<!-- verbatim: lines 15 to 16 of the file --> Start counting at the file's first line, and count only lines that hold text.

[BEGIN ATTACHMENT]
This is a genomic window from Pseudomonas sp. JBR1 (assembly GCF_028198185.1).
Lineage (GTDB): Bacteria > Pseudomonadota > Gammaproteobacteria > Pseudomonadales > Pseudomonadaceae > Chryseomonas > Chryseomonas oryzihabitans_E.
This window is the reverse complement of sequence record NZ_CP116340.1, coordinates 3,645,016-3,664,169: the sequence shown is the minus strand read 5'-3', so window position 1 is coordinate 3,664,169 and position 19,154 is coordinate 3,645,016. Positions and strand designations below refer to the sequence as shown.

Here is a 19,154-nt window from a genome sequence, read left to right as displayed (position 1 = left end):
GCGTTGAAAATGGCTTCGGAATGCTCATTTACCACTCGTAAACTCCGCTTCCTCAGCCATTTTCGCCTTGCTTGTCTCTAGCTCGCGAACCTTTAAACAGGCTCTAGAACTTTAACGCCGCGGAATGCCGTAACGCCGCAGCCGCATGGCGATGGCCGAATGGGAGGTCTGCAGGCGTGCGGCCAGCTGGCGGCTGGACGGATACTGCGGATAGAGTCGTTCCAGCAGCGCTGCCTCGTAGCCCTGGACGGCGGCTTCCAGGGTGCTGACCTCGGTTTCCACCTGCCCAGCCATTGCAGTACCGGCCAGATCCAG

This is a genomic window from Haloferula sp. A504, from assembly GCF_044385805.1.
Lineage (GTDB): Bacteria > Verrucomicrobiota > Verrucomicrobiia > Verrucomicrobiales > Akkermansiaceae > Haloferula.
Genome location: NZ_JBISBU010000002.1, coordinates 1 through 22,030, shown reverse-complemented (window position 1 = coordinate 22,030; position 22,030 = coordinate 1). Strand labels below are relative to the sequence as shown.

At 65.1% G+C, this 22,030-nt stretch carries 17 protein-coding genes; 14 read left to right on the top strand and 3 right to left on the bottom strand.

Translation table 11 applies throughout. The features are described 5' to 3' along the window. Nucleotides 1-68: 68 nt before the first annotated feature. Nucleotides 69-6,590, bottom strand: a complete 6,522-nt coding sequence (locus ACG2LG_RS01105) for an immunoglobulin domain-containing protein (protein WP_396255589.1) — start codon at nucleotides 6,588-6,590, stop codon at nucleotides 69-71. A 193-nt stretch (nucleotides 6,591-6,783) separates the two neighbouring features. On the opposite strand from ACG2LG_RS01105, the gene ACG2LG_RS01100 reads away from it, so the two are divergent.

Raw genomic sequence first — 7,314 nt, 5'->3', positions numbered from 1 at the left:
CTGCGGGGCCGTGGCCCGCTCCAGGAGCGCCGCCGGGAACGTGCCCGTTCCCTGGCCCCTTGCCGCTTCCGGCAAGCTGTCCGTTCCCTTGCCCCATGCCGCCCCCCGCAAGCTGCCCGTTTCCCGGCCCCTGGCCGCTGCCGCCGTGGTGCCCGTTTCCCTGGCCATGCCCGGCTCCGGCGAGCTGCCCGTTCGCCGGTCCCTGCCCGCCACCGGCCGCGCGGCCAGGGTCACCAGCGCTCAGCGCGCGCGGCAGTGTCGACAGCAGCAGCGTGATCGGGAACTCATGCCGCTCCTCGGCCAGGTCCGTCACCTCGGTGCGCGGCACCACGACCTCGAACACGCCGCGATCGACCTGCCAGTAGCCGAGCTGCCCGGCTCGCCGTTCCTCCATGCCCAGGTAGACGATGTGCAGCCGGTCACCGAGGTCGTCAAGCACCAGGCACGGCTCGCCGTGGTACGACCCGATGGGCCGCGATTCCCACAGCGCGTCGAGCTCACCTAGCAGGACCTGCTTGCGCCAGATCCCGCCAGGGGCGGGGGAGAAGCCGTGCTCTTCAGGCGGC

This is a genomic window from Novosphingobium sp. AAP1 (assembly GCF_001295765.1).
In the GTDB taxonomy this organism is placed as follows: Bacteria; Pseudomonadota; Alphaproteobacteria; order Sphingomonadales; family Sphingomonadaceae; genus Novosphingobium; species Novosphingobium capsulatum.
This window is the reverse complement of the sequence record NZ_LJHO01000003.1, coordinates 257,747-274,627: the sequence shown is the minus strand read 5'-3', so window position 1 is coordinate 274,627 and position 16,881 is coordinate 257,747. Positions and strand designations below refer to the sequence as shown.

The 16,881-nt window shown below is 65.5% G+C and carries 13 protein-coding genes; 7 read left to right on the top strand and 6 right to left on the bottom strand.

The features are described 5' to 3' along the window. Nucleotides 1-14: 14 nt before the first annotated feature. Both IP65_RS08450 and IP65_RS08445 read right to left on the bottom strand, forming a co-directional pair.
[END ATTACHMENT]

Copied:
This window is the reverse complement of the sequence record NZ_LJHO01000003.1, coordinates 257,747-274,627: the sequence shown is the minus strand read 5'-3', so window position 1 is coordinate 274,627 and position 16,881 is coordinate 257,747. Positions and strand designations below refer to the sequence as shown.

The 16,881-nt window shown below is 65.5% G+C and carries 13 protein-coding genes; 7 read left to right on the top strand and 6 right to left on the bottom strand.